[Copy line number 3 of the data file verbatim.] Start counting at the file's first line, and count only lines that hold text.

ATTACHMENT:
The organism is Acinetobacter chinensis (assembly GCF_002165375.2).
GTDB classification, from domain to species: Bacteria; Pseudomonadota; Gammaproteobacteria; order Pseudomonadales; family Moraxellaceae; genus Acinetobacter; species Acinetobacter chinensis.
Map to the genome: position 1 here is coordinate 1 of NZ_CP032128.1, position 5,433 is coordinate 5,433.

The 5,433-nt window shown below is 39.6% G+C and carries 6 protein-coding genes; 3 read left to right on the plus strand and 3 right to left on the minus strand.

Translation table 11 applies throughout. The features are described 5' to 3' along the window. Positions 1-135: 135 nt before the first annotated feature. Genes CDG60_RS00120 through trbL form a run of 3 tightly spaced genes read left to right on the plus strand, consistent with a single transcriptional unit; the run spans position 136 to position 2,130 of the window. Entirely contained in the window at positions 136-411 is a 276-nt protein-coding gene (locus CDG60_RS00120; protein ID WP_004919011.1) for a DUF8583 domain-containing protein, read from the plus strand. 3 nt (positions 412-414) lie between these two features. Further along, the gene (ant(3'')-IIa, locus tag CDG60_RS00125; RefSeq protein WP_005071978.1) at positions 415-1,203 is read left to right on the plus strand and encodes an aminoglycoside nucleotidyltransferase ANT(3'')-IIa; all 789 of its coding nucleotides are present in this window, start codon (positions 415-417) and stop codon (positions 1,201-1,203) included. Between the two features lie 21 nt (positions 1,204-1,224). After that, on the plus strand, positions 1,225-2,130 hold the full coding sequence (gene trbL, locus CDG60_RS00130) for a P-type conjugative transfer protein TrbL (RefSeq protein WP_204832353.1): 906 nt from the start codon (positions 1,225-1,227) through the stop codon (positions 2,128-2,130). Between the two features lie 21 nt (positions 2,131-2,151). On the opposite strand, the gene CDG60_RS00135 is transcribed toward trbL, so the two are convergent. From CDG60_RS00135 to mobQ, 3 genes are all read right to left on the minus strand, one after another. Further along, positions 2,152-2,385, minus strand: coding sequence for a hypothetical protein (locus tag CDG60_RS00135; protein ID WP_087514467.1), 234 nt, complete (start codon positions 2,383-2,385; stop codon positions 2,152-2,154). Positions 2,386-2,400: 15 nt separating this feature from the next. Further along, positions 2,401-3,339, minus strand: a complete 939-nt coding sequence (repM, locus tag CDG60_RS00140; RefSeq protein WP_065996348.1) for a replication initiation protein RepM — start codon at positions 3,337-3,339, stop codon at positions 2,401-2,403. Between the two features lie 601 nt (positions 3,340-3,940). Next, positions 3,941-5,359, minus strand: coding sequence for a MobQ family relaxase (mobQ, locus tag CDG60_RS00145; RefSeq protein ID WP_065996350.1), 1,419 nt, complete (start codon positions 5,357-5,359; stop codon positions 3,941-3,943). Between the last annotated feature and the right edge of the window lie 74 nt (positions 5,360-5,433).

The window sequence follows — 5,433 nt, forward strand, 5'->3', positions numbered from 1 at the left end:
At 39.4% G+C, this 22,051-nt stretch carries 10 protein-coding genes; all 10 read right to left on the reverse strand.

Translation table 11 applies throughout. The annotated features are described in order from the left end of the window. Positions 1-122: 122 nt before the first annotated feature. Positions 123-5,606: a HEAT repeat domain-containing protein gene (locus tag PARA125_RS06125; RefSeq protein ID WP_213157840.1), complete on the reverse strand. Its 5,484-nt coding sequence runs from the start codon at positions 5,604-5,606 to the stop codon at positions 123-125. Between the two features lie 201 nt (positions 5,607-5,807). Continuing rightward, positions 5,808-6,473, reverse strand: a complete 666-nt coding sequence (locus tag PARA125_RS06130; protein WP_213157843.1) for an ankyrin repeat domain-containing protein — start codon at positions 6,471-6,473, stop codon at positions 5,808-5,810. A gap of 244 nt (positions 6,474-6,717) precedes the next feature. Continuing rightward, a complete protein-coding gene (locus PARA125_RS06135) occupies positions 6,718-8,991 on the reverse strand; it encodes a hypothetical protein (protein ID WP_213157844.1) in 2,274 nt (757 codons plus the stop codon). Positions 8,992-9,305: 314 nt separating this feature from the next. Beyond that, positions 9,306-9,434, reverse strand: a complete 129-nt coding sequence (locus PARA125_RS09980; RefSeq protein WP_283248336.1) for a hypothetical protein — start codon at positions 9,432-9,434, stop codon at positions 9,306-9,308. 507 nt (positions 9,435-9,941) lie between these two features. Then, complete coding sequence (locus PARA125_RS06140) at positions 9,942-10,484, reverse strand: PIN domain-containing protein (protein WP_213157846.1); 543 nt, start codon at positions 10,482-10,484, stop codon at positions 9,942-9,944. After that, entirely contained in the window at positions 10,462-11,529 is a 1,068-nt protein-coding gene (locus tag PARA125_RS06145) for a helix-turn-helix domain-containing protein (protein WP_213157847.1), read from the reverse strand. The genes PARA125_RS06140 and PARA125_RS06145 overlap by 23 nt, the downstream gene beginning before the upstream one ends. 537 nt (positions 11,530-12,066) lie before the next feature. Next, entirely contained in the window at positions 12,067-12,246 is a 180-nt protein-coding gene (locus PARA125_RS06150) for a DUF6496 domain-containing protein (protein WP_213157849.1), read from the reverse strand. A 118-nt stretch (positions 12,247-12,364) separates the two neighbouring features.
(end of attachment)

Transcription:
Map to the genome: position 1 here is coordinate 1 of NZ_CP032128.1, position 5,433 is coordinate 5,433.